Hi Evan. She may suffer from math anxiety (a condition that results from lack of confidence, practice and/or substandard instruction).

I've had some success tutoring arithmetic with signed numbers using multiple approaches at once (rule based, shifts on the number line, algebra tiles, relating expressions to money). I explain each by working a few examples, and then I have the student solve exercises three or four different ways. It takes extra time and effort, but it usually helps.

Check out some of these videos. I hope the ideas help her.

Cheers
I don't know if the videos will help, but thank you for trying. I don't know if they have a computer, I don't want to ask, I don't want to bring my own computer, and I don't like watching videos on phones because the screen is too small. The pictures from the fifth and sixth videos gave me ideas.

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Originally Posted by NineDivines View Post
She's not struggling, truth be told she has no interest in what you have to offer. She's not interested. It sounds like you're force feeding maths because you need your bills paid.

We're all capable of maths, it's born in our genetics. A nice example I always like to use is, if I have a child with three toys (I use three because the brain likes the number 3) and I take away a toy the child cries, that tells me they're aware of subtraction.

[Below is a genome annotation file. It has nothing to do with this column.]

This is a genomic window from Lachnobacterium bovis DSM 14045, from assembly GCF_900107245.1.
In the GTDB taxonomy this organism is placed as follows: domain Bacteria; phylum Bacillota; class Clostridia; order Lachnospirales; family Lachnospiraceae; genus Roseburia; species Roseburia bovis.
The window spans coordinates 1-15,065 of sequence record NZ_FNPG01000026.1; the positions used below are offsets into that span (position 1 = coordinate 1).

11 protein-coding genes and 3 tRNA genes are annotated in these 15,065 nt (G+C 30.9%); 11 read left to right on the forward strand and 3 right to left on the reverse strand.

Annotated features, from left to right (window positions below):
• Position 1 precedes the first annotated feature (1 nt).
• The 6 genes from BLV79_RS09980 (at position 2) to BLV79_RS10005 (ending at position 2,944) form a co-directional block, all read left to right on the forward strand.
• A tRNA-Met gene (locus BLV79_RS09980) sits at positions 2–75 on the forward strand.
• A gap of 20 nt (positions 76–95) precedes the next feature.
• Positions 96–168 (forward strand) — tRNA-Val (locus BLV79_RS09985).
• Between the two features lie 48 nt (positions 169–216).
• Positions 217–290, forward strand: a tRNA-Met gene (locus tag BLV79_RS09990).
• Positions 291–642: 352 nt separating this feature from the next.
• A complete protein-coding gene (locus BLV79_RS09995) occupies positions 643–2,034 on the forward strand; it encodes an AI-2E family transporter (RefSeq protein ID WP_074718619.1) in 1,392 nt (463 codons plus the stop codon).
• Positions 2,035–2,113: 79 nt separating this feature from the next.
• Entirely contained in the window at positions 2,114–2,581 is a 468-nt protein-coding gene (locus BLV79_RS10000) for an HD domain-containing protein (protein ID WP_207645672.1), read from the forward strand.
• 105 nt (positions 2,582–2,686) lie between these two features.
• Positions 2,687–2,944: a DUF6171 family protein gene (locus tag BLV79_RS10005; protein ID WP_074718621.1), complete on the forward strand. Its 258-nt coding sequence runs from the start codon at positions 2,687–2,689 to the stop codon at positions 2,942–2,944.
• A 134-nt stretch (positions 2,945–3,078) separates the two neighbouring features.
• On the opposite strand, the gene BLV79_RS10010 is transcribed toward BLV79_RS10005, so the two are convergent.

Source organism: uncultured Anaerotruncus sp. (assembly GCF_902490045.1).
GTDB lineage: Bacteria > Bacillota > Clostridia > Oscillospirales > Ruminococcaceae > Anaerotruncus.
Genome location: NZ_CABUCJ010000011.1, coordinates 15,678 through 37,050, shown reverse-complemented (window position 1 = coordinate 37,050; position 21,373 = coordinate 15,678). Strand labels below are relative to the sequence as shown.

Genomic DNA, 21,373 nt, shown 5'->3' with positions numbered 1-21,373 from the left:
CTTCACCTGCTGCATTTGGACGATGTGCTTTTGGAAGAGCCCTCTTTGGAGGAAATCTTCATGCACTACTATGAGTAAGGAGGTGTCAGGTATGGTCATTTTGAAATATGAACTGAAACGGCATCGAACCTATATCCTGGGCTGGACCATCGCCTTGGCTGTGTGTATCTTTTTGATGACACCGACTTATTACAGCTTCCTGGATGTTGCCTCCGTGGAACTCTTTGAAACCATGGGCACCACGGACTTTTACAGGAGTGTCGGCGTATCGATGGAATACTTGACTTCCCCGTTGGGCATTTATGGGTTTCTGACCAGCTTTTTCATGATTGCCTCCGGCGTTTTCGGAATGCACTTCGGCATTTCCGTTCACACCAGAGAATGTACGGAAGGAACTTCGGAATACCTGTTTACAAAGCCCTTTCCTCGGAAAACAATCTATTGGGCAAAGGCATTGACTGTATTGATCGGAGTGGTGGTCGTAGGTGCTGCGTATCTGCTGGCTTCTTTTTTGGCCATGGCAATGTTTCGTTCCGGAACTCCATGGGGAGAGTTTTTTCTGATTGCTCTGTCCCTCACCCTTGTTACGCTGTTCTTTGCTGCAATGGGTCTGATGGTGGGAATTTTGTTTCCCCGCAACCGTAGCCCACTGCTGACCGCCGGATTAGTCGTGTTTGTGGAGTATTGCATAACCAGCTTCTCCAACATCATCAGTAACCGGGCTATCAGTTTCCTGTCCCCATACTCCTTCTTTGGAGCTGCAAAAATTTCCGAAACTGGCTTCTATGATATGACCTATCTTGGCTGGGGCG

When a mind is ready to learn, those in the vicinity of that mind will know about it.
That's somewhat true, but her mom requested tutoring, and she's not going to succeed in middle school and above with what she knows. Giving up because you don't know something doesn't give good grades. I would prefer to tutor somebody who was better at math. I would never apply to a job (regular or tutoring) to make money if I knew in advance that I could not do it. If teaching students things they don't want to learn is "force feeding," then thousands of teachers do that every day of the school year, and the concept of making all students pass several subjects to graduate shouldn't happen. Teachers should be rewarded for trying to help struggling students. If your logic was applied to teachers, teachers whose students struggled are making money they don't deserve even if the students would struggle being taught by the best teacher. I'm honest, and I'm spending time asking for help here that I'm not being paid for. I don't appreciate having my motive questioned.